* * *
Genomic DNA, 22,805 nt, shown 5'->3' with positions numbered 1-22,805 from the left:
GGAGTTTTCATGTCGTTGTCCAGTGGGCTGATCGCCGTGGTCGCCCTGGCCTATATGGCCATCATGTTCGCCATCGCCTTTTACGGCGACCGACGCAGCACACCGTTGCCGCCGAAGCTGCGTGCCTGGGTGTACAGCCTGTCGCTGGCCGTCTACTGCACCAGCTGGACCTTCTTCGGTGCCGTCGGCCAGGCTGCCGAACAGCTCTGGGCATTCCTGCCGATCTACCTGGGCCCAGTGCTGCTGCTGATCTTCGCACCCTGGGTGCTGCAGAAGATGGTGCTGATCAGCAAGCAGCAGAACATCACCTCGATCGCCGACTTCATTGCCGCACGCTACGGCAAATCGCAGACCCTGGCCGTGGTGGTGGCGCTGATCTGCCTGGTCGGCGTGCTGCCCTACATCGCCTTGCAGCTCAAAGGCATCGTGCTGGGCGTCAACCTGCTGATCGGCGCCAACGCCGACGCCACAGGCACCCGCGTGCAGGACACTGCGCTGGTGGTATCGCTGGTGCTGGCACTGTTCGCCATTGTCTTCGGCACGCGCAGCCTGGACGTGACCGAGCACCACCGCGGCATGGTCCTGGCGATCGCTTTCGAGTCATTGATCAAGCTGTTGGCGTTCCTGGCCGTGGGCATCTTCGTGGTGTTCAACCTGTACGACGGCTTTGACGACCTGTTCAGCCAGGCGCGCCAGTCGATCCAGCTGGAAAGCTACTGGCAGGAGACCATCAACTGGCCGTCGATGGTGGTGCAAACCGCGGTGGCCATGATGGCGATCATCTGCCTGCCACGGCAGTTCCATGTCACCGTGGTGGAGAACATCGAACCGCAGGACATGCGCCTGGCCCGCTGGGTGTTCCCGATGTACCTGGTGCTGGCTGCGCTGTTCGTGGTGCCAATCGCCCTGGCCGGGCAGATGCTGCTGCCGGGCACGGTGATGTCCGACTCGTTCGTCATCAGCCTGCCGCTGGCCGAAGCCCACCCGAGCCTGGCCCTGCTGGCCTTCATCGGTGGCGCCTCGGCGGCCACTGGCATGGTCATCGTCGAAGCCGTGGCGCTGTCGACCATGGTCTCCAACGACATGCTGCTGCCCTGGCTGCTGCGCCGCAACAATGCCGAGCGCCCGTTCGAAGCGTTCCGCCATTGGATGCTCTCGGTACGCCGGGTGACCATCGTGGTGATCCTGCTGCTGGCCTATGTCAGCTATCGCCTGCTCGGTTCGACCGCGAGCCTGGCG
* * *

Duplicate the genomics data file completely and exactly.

Genomic DNA, 22,805 nt, shown 5'->3' with positions numbered 1-22,805 from the left:
GGAGTTTTCATGTCGTTGTCCAGTGGGCTGATCGCCGTGGTCGCCCTGGCCTATATGGCCATCATGTTCGCCATCGCCTTTTACGGCGACCGACGCAGCACACCGTTGCCGCCGAAGCTGCGTGCCTGGGTGTACAGCCTGTCGCTGGCCGTCTACTGCACCAGCTGGACCTTCTTCGGTGCCGTCGGCCAGGCTGCCGAACAGCTCTGGGCATTCCTGCCGATCTACCTGGGCCCAGTGCTGCTGCTGATCTTCGCACCCTGGGTGCTGCAGAAGATGGTGCTGATCAGCAAGCAGCAGAACATCACCTCGATCGCCGACTTCATTGCCGCACGCTACGGCAAATCGCAGACCCTGGCCGTGGTGGTGGCGCTGATCTGCCTGGTCGGCGTGCTGCCCTACATCGCCTTGCAGCTCAAAGGCATCGTGCTGGGCGTCAACCTGCTGATCGGCGCCAACGCCGACGCCACAGGCACCCGCGTGCAGGACACTGCGCTGGTGGTATCGCTGGTGCTGGCACTGTTCGCCATTGTCTTCGGCACGCGCAGCCTGGACGTGACCGAGCACCACCGCGGCATGGTCCTGGCGATCGCTTTCGAGTCATTGATCAAGCTGTTGGCGTTCCTGGCCGTGGGCATCTTCGTGGTGTTCAACCTGTACGACGGCTTTGACGACCTGTTCAGCCAGGCGCGCCAGTCGATCCAGCTGGAAAGCTACTGGCAGGAGACCATCAACTGGCCGTCGATGGTGGTGCAAACCGCGGTGGCCATGATGGCGATCATCTGCCTGCCACGGCAGTTCCATGTCACCGTGGTGGAGAACATCGAACCGCAGGACATGCGCCTGGCCCGCTGGGTGTTCCCGATGTACCTGGTGCTGGCTGCGCTGTTCGTGGTGCCAATCGCCCTGGCCGGGCAGATGCTGCTGCCGGGCACGGTGATGTCCGACTCGTTCGTCATCAGCCTGCCGCTGGCCGAAGCCCACCCGAGCCTGGCCCTGCTGGCCTTCATCGGTGGCGCCTCGGCGGCCACTGGCATGGTCATCGTCGAAGCCGTGGCGCTGTCGACCATGGTCTCCAACGACATGCTGCTGCCCTGGCTGCTGCGCCGCAACAATGCCGAGCGCCCGTTCGAAGCGTTCCGCCATTGGATGCTCTCGGTACGCCGGGTGACCATCGTGGTGATCCTGCTGCTGGCCTATGTCAGCTATCGCCTGCTCGGTTCGACCGCGAGCCTGGCG